The New Arab Wars: Uprisings and Anarchy in the Middle East
Marc Lynch's last book, The Arab Uprising, described the then ongoing revolutionary change and prospect for the consolidation of democracy in key Arab countries that still seemed possible. But Lynch saw dark signs on the horizon, especially in Syria. That book ended with the hope that the Arab uprisings heralded a fundamental change over the long-term, but with the warning that Arab regimes would not easily give up their power. Instead, Egypt's revolution has given way to a military coup; Libya's produced a failed state; Yemen is the battleground for a proxy war and will be destroyed; Syria has become a sprawling humanitarian catastrophe that will take a generation to begin to recover from. At the same time, America has less and less reason to want to engage with the region and now has only one functional ally apart from Israel. The New Arab Wars describes how the political landscape of an entire region has been convulsed, with much of it given over to anarchy, as proxy wars on behalf of three competing powers - Iran, Turkey and Saudi Arabia - scar the region. It is a brutal, compelling story.
"A keen observer of the violent upheaval in the Middle East since the Arab Spring makes a strong assertion: there is no returning to the old autocratic ways...An excellent, clear distillation of recent events in the Middle East." --Kirkus Reviews, STARRED REVIEW "This is an unblinking, unsparing and un-put-downable account of the anarchy and ruin that have engulfed the Middle East since the 'Arab Spring' dawned five years ago. Marc Lynch offers no easy answers or escapes: The Arab uprisings had deep roots and they won't be suppressed by the neo-autocrats in Egypt or Saudi Arabia; U.S. intervention couldn't have prevented the fracture of Syria; Islamic extremism is only going to get worse. This is a brutally honest book that will peel the varnish off conventional wisdom. Even those who disagree with some of Lynch's conclusions will find The New Arab Wars must-reading." --David Ignatius, columnist, Washington Post "This is an important work, full of sharp insights and sober analysis. Marc Lynch is an exceptional guide to the deeper drivers of change across the Middle East. Anyone looking to understand the roots and trajectories of the Arab uprisings, and their implications for the future of a crucial region, will benefit enormously from this terrific book." --Ambassador William J. Burns, president, Carnegie Endowment for International Peace, and former Deputy Secretary of State "The New Arab Wars is a compelling, accurate, and comprehensive overview of our turbulent region's very mixed condition at this historic transitional moment. Lynch succinctly captures all the nuances, strengths, weaknesses, actors, dangers, and promises that define the Middle East today. I strongly recommend this book for anyone who seeks to understand what is going on in our region, how we reached this situation, and how to appreciate the changing roles of the many regional and global players." --Rami G. Khouri, Senior Public Policy Fellow, Issam Fares Institute for Public Policy and International Affairs, American University of Beirut, and internationally syndicated political columnist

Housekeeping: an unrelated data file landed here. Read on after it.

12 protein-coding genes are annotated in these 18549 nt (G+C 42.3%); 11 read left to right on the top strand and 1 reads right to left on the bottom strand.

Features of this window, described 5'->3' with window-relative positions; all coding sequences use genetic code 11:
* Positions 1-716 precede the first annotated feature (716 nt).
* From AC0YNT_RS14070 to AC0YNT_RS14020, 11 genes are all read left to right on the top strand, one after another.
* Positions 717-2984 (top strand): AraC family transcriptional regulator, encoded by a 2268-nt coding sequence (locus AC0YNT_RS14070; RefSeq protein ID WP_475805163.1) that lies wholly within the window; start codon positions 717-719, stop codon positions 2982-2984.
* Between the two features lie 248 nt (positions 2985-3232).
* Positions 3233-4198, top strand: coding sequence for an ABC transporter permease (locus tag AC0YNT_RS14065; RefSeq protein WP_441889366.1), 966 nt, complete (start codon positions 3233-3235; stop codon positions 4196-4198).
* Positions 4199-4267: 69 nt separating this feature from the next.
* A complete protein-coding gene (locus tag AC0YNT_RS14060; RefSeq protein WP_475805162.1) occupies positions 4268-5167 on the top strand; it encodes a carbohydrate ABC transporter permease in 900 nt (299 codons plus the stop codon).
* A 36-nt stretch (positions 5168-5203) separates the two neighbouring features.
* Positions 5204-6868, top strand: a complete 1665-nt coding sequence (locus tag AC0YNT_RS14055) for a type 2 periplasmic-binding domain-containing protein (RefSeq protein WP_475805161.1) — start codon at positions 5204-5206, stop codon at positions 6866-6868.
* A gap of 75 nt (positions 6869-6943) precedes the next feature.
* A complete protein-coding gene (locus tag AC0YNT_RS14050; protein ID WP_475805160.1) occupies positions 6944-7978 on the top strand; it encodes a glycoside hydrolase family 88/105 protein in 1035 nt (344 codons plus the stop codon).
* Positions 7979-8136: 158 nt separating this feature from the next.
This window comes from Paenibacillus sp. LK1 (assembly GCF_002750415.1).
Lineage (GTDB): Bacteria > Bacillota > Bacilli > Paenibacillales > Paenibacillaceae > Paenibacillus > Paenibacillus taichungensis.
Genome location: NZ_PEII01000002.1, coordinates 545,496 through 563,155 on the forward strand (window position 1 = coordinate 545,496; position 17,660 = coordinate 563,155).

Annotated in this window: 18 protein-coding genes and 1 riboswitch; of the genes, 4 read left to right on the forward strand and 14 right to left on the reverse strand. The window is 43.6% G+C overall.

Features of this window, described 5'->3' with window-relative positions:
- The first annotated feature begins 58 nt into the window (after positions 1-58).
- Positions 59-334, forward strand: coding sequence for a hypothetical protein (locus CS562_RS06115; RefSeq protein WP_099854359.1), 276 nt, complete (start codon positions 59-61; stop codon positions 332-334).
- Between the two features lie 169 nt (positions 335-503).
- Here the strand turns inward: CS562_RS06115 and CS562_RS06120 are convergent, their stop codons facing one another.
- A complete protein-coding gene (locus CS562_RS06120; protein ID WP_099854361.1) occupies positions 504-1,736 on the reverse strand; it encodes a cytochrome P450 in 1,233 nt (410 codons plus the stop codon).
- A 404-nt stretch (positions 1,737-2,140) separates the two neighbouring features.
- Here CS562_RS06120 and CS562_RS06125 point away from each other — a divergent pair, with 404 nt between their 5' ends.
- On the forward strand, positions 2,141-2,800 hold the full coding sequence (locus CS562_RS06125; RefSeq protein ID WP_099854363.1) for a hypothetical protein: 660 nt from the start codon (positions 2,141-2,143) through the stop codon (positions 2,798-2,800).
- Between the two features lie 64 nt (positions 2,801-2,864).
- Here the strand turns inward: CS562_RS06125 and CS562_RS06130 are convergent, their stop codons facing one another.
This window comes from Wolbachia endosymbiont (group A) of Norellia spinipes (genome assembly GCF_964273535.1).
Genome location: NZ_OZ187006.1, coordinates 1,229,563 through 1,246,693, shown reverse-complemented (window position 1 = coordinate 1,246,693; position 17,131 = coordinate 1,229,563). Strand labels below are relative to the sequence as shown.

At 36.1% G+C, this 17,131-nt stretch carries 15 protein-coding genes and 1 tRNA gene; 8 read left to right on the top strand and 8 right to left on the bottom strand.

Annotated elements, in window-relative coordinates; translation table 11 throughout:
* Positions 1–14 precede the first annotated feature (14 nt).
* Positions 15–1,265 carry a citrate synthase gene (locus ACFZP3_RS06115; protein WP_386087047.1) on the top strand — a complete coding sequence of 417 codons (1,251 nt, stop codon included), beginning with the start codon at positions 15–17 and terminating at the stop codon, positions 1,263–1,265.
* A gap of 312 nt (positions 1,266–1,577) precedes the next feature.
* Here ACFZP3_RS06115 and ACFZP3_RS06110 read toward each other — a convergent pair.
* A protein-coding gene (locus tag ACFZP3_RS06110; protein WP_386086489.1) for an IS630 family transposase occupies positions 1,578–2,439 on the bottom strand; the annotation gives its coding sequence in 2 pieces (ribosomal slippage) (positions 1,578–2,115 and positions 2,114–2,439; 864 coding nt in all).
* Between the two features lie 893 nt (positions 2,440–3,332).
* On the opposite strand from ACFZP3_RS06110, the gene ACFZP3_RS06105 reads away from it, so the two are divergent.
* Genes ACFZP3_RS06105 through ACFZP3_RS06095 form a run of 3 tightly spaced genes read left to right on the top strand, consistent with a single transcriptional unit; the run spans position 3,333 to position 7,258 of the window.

Marc Lynch is professor of political science and international affairs at George Washington University, where he is the director of the Institute for Middle East Studies and of the Project on Middle East Political Science. He is also a nonresident senior fellow at the Center for a New American Security, and a contributing editor at the Monkey Cage blog for The Washington Post. He is the codirector of the Blogs and Bullets project at the US Institute of Peace. He formerly launched and edited the Middle East Channel on ForeignPolicy.com. His most recent book, The Arab Uprising: The Unfinished Revolutions of the New Middle East, was called "the most illuminating and, for policymakers, the most challenging" book yet written on the topic by The Economist. His other books include Voices of the New Arab Public: Iraq Al-Jazeera, and Middle East Politics Today, selected as a Choice Outstanding Academic Book, and State Interests and Public Spheres: The International Politics of Jordan's Identity. Follow him on Twitter @abuaardvark.